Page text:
First Read
Your first stop for politics in D.C., Maryland and Virginia

Opinion: What is the Virginia GOP Thinking?

View Comments (
)
|
Email
|
Print
Opinion: What's the Virginia GOP Thinking?

A recent decision by the VA GOP stinks.

Last week, Virginia Republican Party leaders voted to not hold a primary election in 2013. The posts of Governor, Lt. Governor and Attorney General are among those up for grabs.

Instead, the GOP will host a convention at which delegates select candidates to run for statewide offices.

Democrats will have a primary in which all voters can participate.

The decision by the state GOP is mind boggling on many accounts.

First and foremost, it takes power from the hands of voters.

GOP leaders, party insiders and big dollar donors who bankroll campaigns may have reasons for wanting to steer the nomination to a favorite candidate, but the decision to relegate the selection process to what is tantamount to a smoke-filled backroom is undemocratic.

About 260,000 people voted in the most recent Republican Primary in Virginia.

4,000 participants were expected at the most recent Republican Convention in Virginia. 2,000 attended.

Not only is selecting candidates at poorly attended conventions wrongheaded, it is bad for the Republican Party.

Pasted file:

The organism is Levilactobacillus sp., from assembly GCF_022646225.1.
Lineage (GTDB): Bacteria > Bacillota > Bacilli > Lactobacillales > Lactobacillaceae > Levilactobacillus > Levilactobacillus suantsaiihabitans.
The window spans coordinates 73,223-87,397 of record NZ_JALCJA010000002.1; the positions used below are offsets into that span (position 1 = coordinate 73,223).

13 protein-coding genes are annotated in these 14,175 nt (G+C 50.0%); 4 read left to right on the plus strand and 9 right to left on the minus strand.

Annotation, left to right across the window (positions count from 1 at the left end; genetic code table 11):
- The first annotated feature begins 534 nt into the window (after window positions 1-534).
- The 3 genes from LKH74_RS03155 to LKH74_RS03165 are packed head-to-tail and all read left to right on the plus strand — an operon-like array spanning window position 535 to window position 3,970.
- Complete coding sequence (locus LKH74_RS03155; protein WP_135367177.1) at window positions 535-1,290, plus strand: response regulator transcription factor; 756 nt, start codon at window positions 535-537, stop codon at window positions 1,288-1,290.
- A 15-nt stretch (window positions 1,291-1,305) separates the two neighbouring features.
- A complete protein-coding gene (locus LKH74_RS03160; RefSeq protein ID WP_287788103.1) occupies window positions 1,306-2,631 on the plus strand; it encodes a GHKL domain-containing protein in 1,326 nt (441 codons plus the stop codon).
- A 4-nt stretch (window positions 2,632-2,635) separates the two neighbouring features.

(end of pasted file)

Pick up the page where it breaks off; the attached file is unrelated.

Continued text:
Virginia is a state with open primaries. Any registered voter can cast a ballot in party nominating contests.

Primaries help to introduce candidates to voters. In the process of doing so, some candidates attract the attention of people outside the party base.

In other words, elections -- not conventions -- can help to build the party by attracting new people into its ranks.

What person who isn’t already a diehard party loyalist is going to pay attention to a nominating convention? No one. That’s who.

A primary battle during which candidates make news and debate ideas is a perfect vehicle for attracting new blood.

Primaries also help to eliminate bad apples. The vetting process that media and opponents put candidates through can prevent a flawed individual from reaching the general election and suffering a meltdown.

New and lesser known politicians can also find their voice during a primary. A candidate who defies the odds and emerges from a primary with rock star status can enter the general election with unstoppable momentum.

The Virginia GOP has said it has no plans to reconsider its decision to nominate 2013 candidates via convention. Party leaders might want to think again.

I know it sounds crazy, but people like to be included in the Democratic process.


Chuck Thies is a political analyst and consultant.  His columns appear every Tuesday and Thursday on First Read DMV. He co-hosts "DC Politics" on WPFW, 89.3 FM. Since 1991, Chuck has lived in either D.C., Maryland or Virginia. Email your tips and complaints to chuckthies@gmail.com or tweet at @chuckthies.

Leave Comments